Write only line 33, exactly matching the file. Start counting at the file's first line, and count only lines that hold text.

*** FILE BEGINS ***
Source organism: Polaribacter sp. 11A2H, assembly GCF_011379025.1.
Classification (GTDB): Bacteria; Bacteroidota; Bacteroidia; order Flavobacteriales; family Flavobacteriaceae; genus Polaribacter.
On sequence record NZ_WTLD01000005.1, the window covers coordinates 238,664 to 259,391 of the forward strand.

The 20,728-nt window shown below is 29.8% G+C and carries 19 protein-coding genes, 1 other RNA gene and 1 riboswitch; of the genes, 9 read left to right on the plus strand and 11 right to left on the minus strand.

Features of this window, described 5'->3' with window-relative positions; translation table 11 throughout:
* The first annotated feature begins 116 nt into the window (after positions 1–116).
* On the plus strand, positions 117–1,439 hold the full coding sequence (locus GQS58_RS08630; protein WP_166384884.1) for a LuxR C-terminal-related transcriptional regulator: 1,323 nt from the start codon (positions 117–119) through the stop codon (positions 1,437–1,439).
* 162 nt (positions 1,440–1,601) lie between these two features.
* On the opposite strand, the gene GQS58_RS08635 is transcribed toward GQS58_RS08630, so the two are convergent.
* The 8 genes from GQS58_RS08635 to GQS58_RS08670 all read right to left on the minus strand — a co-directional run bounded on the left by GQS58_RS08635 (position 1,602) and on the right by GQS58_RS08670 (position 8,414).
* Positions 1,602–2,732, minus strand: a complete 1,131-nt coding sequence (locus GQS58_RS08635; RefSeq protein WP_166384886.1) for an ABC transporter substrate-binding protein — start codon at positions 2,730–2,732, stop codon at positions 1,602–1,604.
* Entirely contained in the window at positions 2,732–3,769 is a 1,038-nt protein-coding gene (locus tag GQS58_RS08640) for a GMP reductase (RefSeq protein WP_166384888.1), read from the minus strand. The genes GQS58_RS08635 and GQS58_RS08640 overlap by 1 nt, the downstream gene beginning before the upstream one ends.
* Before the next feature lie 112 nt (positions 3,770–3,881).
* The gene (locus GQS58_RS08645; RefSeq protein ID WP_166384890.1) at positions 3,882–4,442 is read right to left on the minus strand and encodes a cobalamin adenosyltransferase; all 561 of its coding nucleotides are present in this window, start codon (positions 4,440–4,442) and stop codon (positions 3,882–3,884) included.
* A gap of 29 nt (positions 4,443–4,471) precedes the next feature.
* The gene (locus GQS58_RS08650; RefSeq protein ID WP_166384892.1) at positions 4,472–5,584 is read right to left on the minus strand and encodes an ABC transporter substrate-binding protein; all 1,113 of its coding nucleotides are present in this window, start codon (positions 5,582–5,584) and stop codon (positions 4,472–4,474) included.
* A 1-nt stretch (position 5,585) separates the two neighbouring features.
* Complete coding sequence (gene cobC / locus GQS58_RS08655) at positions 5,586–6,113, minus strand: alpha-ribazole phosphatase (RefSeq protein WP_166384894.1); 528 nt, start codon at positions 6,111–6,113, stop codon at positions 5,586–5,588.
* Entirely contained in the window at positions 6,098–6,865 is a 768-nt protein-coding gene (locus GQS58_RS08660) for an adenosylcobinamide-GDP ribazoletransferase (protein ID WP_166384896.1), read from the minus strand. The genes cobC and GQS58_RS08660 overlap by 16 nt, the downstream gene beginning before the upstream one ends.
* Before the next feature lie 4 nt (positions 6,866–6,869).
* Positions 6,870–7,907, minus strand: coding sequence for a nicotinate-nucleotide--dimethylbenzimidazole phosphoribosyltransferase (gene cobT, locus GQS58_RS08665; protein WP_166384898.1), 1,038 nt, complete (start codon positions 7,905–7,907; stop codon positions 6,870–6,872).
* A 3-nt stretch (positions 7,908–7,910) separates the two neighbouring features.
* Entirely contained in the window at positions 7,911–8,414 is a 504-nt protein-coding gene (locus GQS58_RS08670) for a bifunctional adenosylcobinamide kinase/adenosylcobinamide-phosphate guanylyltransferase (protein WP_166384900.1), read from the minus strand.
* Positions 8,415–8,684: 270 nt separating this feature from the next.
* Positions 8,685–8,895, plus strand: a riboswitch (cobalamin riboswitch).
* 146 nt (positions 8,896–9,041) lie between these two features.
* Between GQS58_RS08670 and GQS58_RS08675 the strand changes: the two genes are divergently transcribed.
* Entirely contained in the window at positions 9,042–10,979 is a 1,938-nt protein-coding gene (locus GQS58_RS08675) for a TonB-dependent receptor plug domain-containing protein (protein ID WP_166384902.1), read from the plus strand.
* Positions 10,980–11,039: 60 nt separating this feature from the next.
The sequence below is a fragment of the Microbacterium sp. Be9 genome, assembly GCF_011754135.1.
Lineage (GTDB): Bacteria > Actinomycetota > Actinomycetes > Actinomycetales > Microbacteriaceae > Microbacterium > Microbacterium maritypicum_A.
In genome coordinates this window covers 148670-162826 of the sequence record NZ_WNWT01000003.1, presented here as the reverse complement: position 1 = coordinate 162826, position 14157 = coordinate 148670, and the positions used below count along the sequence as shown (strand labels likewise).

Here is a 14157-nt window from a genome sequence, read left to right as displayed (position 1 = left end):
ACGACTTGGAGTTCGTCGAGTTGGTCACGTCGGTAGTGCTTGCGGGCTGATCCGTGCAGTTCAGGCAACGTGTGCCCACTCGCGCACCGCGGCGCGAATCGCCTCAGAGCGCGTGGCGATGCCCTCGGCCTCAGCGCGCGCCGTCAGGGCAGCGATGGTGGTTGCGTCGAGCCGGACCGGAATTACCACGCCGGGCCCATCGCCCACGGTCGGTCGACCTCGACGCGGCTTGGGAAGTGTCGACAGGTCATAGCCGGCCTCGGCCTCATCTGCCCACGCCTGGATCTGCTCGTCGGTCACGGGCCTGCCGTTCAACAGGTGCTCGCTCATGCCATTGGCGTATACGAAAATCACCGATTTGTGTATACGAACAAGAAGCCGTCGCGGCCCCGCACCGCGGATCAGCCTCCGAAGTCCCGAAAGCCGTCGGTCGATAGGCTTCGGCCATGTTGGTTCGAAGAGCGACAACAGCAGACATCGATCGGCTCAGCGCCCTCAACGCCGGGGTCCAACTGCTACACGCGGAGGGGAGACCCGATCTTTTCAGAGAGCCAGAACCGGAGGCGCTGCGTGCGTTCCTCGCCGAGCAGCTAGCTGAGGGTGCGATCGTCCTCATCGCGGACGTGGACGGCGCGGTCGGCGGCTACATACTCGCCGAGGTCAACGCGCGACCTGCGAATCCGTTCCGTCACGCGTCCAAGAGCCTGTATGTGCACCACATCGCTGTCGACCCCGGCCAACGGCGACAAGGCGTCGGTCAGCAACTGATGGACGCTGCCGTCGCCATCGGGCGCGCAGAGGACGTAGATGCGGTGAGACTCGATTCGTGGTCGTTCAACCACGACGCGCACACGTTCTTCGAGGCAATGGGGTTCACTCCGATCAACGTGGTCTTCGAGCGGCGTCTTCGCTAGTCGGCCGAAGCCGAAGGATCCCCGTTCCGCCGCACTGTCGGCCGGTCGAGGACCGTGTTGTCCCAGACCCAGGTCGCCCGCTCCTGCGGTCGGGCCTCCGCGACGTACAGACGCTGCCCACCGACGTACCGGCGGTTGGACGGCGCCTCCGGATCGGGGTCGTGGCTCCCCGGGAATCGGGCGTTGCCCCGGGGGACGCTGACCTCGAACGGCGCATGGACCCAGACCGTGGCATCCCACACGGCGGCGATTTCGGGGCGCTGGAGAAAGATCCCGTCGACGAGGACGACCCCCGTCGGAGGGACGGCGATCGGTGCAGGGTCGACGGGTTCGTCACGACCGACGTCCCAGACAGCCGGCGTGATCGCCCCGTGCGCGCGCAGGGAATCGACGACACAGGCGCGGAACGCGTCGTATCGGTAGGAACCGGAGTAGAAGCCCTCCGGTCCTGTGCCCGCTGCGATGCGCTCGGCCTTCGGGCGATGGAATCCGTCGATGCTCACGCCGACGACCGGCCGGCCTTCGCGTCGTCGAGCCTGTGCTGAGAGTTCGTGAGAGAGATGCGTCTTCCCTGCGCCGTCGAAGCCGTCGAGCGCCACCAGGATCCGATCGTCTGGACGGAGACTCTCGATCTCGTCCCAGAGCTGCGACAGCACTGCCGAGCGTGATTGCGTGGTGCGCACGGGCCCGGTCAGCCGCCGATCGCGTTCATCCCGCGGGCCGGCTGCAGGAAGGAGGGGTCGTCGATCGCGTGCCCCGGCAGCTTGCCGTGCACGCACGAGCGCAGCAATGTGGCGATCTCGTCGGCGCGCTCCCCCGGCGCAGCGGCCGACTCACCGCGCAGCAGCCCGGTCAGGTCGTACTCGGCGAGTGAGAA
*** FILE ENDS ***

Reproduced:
Here is a 14157-nt window from a genome sequence, read left to right as displayed (position 1 = left end):